Handing out business cards.

As always, it is a good idea to carry business cards with you wherever you go, and a wedding is no exception. Weddings can be a goldmine when it comes to meeting people that could add significant value to your life, personally and professionally. It is always a good idea to have business cards handy (bring lots!) in the event that someone asks you for your information.

It is imperative, however, that you wait to be asked for your business card as opposed to simply offering it. Remember, this is a wedding, not simply an opportunity for you to network and meet potential new clients.

In addition, when someone asks you for your information, that does not mean everyone at the table has asked as well – simply give the interested party your card, and ask for theirs in return.

Easy on the alcohol.

Yes, weddings are, more often than not, a fabulously good time with lots of food, cocktails and dancing. However, for any professional, it is important to recognize that no matter where you are or what you’re doing, your behavior is a direct reflection upon you as a person and as a professional.

Taking this into consideration, it is important to limit your alcohol intake at weddings. Yes, the open bar can be extremely tempting, but remember, this day is about the bride and groom and you do not want to take attention away from them by acting obnoxiously. In addition, consuming too much alcohol will likely impede your ability to network effectively, possibly letting some really great contacts slip by.

Remember your manners.

It is usually a good idea to review your table manners before attending an event that includes a formal dinner. Eating with proper table manners is respectful, and is also a really great way to show those around you that you are aware and professional in all settings. For more information on formal dining etiquette, you may review our post entitled: “Formal Dining Etiquette Rule You MUST Know.”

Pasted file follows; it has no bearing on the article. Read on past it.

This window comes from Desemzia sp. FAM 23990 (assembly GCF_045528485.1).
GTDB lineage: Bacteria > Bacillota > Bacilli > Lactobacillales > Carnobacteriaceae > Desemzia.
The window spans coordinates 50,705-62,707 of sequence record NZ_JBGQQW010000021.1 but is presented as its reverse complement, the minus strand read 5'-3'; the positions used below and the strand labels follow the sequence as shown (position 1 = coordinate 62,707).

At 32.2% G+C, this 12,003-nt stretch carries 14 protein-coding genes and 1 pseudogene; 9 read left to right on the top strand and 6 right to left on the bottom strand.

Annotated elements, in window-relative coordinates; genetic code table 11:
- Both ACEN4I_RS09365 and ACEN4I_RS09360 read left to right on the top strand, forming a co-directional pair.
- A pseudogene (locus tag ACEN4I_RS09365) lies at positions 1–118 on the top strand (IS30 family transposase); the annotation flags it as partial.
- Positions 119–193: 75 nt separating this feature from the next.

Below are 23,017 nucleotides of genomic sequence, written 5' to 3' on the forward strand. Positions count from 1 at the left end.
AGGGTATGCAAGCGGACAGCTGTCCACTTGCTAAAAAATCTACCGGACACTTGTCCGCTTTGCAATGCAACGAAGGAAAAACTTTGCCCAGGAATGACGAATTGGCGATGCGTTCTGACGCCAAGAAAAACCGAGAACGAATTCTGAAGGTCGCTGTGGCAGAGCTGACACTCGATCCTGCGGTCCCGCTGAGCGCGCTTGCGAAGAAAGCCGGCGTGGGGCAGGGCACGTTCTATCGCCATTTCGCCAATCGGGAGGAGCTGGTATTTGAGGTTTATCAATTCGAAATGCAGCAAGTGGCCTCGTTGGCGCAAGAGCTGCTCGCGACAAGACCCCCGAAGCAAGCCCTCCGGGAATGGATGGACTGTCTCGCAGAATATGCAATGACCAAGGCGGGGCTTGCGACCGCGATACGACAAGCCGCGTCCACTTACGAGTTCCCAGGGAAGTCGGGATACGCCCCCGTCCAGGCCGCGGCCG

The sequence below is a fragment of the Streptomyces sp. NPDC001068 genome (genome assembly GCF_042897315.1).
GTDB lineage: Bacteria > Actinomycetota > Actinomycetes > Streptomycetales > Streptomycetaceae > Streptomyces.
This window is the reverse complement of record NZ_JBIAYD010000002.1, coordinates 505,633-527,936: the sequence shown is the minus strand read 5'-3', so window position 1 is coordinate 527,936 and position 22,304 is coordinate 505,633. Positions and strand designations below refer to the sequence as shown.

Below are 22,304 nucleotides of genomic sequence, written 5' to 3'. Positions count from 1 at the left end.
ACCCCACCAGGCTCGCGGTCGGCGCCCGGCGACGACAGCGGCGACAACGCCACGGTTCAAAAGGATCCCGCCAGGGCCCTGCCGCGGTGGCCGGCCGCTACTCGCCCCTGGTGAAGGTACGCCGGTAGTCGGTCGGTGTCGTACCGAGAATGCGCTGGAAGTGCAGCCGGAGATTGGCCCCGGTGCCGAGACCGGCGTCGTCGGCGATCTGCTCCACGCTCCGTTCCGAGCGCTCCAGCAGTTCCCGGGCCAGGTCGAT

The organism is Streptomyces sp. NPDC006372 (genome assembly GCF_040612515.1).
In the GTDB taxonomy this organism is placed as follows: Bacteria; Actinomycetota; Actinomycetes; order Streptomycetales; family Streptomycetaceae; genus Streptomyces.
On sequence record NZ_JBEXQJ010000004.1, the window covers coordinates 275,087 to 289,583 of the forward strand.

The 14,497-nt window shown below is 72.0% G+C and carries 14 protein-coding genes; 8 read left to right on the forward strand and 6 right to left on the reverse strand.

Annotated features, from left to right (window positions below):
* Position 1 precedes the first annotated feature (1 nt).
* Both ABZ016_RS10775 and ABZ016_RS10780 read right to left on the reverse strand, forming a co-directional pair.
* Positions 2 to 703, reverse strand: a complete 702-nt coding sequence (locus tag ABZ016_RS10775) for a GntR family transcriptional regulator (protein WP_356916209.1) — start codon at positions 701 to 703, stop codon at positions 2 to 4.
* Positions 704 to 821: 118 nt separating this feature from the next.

The music, the dancing, the romance. Weddings can be a magical experience for all those involved, and although your first thought may not be “oh, I should brush up on my etiquette/networking skills before they tie the knot”, you may find that it was well worth it in the end.

Etiquette for The Summer Barbecue

Summer is the long-awaited and much anticipated season; dresses, patios, and of course, summer barbecues. In recent years, barbeques have grown in popularity as an easy, fun, and delicious way of getting people together. They have also spilled over into the professional world and have become an informal setting for colleagues get together outside of the office

bbqOffice barbecues can be a great place to get to know your colleagues, and perhaps even your superiors, on a more personal level, given the informal and relaxed setting.

Although the term “barbecue” holds many connotations (such as informal, fun, relaxed, and beer), there are still some etiquette rules to abide by, especially when the barbecue in question is one filled with colleagues and/or superiors. Many of the same rules in effect at a holiday cocktail party still hold true at an informal barbecue.